Since being sold to the National Trust for a peppercorn sum, the Polly Woodside has welcomed thousands of visitors on board and was added to the Victorian Heritage Register in 2007.

The ship was last restored in 2008 during the redevelopment of the Melbourne Convention and Exhibition Centre (MCEC), but Mr Thomas said many of the maintenance works started since its refurbishment had never been completed.

According to the National Trust’s website, the Polly Woodside is currently only open to the public on the first and third Sundays of each month, for an open day and a “pirate day”, respectively.

The ship’s condition and the surrounding area where it’s berthed at South Wharf has also been subjected to recent scrutiny by the Melbourne Maritime Heritage Network (MMHN), with its chair Jackie Watts describing it as a “squandered asset”.



Ms Watts, a former City of Melbourne councillor, cited a range of issues with the area’s present appearance, including degraded signage, graffiti, litter, and tired window displays.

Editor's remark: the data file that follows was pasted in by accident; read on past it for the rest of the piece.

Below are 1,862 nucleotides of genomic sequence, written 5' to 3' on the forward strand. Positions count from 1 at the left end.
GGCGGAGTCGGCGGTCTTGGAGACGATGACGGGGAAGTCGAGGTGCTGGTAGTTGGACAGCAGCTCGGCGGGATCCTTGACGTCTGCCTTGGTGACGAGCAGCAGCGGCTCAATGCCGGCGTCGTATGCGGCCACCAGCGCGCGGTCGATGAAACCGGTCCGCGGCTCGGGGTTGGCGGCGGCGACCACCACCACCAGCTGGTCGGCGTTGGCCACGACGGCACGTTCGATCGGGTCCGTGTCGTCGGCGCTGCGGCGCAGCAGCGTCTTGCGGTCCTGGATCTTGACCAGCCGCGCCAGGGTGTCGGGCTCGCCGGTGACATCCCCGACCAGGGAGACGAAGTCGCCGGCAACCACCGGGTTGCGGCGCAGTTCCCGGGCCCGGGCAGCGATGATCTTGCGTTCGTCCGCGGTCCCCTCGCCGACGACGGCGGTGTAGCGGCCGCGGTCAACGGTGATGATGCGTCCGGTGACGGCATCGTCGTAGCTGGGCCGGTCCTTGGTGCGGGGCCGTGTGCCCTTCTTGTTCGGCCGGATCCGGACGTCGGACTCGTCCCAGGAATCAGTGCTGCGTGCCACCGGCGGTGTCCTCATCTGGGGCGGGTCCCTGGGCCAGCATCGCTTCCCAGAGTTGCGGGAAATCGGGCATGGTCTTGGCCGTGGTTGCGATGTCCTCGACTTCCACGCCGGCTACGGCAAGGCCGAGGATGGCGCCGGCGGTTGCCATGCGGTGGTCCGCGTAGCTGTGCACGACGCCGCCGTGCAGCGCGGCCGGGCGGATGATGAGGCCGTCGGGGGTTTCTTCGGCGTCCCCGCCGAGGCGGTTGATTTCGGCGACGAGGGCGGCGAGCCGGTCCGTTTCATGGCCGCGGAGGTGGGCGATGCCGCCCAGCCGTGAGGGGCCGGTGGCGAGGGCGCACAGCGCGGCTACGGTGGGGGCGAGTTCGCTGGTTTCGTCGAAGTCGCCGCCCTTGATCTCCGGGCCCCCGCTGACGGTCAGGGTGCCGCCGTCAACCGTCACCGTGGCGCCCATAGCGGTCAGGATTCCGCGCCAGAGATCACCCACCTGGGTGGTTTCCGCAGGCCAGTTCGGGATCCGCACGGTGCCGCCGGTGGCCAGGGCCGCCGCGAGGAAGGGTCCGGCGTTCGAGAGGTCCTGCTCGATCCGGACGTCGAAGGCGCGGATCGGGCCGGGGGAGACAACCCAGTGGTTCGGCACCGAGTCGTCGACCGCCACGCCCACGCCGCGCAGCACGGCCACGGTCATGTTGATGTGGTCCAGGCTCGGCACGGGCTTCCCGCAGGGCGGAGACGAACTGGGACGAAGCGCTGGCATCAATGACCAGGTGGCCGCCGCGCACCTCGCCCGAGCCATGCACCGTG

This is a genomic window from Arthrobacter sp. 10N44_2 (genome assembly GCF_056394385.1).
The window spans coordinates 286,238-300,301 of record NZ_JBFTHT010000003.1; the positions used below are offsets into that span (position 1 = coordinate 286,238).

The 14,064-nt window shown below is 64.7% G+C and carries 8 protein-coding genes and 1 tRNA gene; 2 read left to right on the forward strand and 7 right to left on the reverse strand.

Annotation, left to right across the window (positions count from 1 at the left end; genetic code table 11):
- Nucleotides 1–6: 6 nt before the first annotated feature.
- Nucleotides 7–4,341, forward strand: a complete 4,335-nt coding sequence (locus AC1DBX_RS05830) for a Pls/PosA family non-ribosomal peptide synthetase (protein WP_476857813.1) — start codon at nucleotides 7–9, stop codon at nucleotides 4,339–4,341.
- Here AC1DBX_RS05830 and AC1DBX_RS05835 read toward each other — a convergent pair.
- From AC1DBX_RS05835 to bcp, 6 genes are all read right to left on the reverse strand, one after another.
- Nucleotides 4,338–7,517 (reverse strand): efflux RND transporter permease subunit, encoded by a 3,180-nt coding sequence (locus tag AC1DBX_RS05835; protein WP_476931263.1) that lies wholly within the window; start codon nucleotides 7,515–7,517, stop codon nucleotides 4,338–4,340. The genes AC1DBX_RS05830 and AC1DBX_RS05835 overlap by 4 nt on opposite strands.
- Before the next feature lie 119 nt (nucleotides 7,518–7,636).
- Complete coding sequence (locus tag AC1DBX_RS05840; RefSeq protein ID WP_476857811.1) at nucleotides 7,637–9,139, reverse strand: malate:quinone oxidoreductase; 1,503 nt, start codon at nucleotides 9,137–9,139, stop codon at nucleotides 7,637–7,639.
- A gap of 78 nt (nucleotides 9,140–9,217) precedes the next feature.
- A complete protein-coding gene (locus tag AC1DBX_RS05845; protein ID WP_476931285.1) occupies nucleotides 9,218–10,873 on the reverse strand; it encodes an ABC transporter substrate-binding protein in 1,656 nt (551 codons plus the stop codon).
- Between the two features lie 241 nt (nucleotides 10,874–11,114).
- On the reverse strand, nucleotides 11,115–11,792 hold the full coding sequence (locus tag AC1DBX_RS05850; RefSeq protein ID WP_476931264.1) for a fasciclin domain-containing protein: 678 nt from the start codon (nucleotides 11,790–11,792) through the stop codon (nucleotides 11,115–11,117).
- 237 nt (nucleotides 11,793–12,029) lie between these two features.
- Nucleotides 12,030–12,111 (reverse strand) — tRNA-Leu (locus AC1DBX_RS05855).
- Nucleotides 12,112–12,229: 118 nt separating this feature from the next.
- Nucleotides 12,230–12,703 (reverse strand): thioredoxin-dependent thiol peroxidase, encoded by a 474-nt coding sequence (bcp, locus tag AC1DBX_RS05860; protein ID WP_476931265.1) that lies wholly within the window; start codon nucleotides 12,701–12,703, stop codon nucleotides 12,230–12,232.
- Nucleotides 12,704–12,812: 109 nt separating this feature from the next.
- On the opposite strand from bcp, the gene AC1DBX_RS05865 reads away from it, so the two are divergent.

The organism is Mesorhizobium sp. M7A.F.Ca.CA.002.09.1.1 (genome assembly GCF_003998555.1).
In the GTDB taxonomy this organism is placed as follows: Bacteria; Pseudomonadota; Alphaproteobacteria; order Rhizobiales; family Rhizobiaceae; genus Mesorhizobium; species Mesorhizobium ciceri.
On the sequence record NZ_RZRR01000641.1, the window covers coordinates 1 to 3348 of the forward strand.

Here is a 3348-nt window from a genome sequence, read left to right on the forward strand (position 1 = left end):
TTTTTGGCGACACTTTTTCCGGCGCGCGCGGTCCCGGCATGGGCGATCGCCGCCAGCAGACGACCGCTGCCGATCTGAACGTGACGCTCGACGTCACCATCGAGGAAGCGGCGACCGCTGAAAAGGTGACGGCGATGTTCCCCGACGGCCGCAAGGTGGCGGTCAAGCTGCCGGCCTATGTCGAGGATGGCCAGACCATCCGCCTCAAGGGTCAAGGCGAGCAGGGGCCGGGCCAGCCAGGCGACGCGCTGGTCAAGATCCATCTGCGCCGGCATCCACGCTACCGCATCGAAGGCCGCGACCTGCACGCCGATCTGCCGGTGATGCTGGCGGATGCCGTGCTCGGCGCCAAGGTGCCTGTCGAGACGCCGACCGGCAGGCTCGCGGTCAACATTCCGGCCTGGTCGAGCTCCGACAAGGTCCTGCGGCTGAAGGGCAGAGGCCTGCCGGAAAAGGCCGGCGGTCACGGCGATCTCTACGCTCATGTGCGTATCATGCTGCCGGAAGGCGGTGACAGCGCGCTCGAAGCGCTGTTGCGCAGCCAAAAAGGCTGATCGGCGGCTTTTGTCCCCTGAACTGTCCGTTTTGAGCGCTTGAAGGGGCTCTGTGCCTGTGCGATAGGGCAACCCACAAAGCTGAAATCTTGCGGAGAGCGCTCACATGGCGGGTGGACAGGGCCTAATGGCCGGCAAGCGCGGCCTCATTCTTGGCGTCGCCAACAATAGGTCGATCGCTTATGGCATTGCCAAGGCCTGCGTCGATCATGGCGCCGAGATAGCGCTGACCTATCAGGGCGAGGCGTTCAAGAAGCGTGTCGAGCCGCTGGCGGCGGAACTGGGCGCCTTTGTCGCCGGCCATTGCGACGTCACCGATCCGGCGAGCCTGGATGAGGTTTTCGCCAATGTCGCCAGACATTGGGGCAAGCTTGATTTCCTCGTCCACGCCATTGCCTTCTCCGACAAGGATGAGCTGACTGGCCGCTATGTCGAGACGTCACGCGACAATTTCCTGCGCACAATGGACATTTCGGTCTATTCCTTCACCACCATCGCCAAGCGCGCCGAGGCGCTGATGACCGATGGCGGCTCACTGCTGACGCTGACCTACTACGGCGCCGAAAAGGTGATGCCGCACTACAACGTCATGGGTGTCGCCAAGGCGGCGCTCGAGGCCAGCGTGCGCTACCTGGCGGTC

“MMHN regards this space as the Southbank Maritime Precinct, which includes the heritage-listed Polly Woodside and dry dock, pump engine room, wet dock, signal pole, buoys, anchors, re-purposed goods sheds and the Merchant Seafarer memorial,” Ms Watts said.

“The site remains a degraded blight on Southbank riverside – a squandered maritime asset in the public realm.”

Part of the issue, according to Ms Watts, was establishing who had oversight over which areas of South Wharf, with multiple stakeholders in the area, including the Victorian Government, National Trust, Parks Victoria, Plenary and Vicinity.

She said the issues raised by volunteers were credible and were evidence that the National Trust struggled to both manage and finance a maritime asset like the Polly Woodside.